That's what I was trying to do in the third line there. $5100 interest - 474.30 CA tax, the remainder taxed at 28%.

Did I do it wrong?

Vickifool--often wrong

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Author: jrr7 Big gold star, 5000 posts Feste Award Nominee! Old School Fool Add to my Favorite Fools Ignore this person (you won't see their posts anymore) Number: 19465 of 35363
Subject: Re: on the fence Date: 1/19/2007 3:49 PM
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Oopsie -- didn't see the 474.3 there on the "US Tax" line.

I think the deduction of the CA tax should be on a separate line than the US tax on the interest -- if you wanted to bring time value into things then you'd need to have the amount separately.

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Author: vickifool Big gold star, 5000 posts Old School Fool Add to my Favorite Fools Ignore this person (you won't see their posts anymore) Number: 19466 of 35363
Subject: Re: on the fence Date: 1/19/2007 3:52 PM
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There's no deduction for taxes for AMT purposes. And I noted that the federal rate quoted, 28%, is the upper AMT rate.


I decided to leave AMT out of my explanation because it was getting too long. You are right that state taxes are not deductible for AMT. We have often had to pay AMT because CA taxes are so high.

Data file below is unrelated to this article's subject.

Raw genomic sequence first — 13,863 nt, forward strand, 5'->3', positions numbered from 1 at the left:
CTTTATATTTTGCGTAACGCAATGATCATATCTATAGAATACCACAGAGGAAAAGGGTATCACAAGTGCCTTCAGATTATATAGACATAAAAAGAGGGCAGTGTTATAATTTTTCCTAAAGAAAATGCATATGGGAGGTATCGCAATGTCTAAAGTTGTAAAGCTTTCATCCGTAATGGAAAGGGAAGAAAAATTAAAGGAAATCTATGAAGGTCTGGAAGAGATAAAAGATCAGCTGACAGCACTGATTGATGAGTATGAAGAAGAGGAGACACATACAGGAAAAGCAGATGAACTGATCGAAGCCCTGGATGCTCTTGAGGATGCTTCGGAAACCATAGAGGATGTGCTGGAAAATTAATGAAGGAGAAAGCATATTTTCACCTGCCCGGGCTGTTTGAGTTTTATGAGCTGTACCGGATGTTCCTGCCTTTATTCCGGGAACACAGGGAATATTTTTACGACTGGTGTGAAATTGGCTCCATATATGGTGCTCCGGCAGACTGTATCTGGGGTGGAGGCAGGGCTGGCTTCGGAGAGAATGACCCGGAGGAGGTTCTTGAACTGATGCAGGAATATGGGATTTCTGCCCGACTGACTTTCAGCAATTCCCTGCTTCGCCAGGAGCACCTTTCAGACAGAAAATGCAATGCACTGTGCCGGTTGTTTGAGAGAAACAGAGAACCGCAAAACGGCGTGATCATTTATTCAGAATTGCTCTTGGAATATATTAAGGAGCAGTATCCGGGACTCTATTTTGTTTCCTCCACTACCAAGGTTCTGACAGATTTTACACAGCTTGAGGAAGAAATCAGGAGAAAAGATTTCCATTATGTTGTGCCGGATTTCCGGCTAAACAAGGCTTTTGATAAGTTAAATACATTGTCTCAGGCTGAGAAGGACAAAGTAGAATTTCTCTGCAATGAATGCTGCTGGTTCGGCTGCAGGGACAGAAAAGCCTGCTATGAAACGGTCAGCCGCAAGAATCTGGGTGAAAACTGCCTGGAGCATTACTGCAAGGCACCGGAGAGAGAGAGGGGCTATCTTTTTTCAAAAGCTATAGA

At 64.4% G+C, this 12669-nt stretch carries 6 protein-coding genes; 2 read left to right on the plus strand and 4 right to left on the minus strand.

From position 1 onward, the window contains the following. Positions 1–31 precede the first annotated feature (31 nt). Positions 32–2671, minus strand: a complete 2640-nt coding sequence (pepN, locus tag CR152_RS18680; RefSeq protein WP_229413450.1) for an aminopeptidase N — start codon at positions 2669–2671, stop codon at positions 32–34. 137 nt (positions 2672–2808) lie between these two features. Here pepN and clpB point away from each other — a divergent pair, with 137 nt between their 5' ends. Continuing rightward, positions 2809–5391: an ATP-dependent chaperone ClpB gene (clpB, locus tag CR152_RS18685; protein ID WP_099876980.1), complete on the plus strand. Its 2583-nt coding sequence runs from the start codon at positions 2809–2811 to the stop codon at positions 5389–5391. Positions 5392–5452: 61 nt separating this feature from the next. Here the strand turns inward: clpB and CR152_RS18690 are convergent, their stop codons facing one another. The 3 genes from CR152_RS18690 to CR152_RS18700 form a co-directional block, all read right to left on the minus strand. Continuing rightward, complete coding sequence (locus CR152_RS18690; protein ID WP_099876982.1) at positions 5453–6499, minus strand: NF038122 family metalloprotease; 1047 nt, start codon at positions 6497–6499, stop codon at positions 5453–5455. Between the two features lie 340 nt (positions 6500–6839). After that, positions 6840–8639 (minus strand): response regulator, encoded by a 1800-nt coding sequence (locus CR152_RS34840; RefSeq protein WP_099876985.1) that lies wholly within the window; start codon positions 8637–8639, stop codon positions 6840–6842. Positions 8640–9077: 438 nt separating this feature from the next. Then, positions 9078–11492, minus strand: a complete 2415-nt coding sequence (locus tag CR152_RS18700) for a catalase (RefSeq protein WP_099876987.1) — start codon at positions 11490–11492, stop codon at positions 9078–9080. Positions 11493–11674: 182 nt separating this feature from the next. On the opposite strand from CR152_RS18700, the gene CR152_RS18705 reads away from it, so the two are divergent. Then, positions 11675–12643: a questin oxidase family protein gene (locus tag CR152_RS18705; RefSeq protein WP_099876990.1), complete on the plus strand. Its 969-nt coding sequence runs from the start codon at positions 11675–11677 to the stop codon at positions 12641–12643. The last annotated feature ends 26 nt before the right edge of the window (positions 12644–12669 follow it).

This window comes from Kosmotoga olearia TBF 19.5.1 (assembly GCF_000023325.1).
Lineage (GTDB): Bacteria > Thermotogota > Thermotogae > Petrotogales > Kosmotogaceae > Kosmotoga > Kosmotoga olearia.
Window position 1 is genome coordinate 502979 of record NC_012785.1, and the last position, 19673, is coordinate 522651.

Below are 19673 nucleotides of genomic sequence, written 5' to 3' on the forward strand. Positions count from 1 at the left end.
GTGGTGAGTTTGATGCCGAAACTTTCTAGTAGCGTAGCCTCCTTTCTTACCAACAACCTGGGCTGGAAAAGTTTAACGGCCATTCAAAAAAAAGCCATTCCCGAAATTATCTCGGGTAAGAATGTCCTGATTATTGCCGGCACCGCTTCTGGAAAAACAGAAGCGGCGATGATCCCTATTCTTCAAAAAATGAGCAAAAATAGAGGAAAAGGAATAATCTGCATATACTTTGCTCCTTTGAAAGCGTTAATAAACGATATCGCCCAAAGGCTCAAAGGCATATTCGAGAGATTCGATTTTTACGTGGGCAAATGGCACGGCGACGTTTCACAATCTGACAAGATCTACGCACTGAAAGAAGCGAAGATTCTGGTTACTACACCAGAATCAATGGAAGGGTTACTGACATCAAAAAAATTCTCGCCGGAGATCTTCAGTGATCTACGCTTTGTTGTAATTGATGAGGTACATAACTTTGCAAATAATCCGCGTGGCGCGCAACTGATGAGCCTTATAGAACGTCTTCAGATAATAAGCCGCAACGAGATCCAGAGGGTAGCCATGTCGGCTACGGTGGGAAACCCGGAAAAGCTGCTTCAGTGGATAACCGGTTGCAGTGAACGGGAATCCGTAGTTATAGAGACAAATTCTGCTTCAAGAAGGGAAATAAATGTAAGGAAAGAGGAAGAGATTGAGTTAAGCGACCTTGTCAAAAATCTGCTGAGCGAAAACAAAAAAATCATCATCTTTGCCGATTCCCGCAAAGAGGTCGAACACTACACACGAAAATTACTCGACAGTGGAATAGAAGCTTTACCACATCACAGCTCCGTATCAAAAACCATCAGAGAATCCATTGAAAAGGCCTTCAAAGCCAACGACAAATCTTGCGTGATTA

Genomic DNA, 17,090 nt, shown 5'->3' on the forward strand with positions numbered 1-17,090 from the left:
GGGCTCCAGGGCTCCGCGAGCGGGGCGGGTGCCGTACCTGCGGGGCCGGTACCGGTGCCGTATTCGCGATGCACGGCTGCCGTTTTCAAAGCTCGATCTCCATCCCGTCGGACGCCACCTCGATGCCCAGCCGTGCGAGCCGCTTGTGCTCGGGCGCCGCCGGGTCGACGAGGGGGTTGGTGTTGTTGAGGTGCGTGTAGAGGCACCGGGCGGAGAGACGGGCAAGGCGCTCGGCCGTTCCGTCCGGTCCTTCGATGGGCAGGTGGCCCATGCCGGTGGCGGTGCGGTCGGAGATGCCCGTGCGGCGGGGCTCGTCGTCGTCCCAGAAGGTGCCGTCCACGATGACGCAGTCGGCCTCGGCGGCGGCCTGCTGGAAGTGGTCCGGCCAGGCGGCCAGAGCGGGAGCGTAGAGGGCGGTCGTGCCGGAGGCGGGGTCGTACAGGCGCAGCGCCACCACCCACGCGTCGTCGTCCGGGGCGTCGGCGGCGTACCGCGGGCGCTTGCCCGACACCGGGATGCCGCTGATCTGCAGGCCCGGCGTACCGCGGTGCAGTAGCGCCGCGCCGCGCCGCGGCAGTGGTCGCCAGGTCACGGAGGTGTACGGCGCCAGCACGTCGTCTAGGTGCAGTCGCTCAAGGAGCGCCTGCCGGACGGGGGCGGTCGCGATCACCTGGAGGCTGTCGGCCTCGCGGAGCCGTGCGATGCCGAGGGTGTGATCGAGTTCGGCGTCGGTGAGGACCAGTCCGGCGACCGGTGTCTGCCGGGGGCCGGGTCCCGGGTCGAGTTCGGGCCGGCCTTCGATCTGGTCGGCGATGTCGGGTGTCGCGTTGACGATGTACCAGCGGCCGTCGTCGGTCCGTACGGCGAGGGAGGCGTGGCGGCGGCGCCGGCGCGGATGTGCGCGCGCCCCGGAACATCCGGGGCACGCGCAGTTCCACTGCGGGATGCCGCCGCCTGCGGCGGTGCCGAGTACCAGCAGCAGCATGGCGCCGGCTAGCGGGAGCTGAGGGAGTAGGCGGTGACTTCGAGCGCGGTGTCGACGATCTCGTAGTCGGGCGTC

I don't think markr33 understands AMT. http://boards.fool.com/Message.asp?mid=25059979

Vickifool

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Author: markr33 Big gold star, 5000 posts Old School Fool Add to my Favorite Fools Ignore this person (you won't see their posts anymore) Number: 19479 of 35363
Subject: Re: on the fence Date: 1/20/2007 7:46 PM
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I don't think markr33 understands AMT.

I don't think anyone really understands it! It is very confusing especially when coupled with the various phaseouts that occur in the same ranges of income/deductions.


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Author: vickifool Big gold star, 5000 posts Old School Fool Add to my Favorite Fools Ignore this person (you won't see their posts anymore) Number: 19487 of 35363
Subject: Re: on the fence Date: 1/21/2007 10:37 AM
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I don't think markr33 understands AMT.
-------
I don't think anyone really understands it! It is very confusing especially when coupled with the various phaseouts that occur in the same ranges of income/deductions.


Good point. Have a rec! LOL

Vickifool

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Author: stratton2 Big red star, 1000 posts Old School Fool Add to my Favorite Fools Ignore this person (you won't see their posts anymore) Number: 19488 of 35363
Subject: Re: on the fence Date: 1/21/2007 3:27 PM
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...AMT.

I don't think anyone really understands it! It is very confusing especially when coupled with the various phaseouts that occur in the same ranges of income/deductions.

I just tripped over this the other day in Borders:

Alternative Minimum Tax: What You Need To Know About the "Other" Tax

by Harold S. Peckron

http://www.amazon.com/Alternative-Minimum-Tax-About-Other/dp/1572484608/sr=8-1/qid=1169410998/ref=pd_bbs_1/104-6682089-0492712?ie=UTF8&s=books

It's pretty short for reference book, but since it only covers the AMT its pretty detailed. Lots of examples.

Paul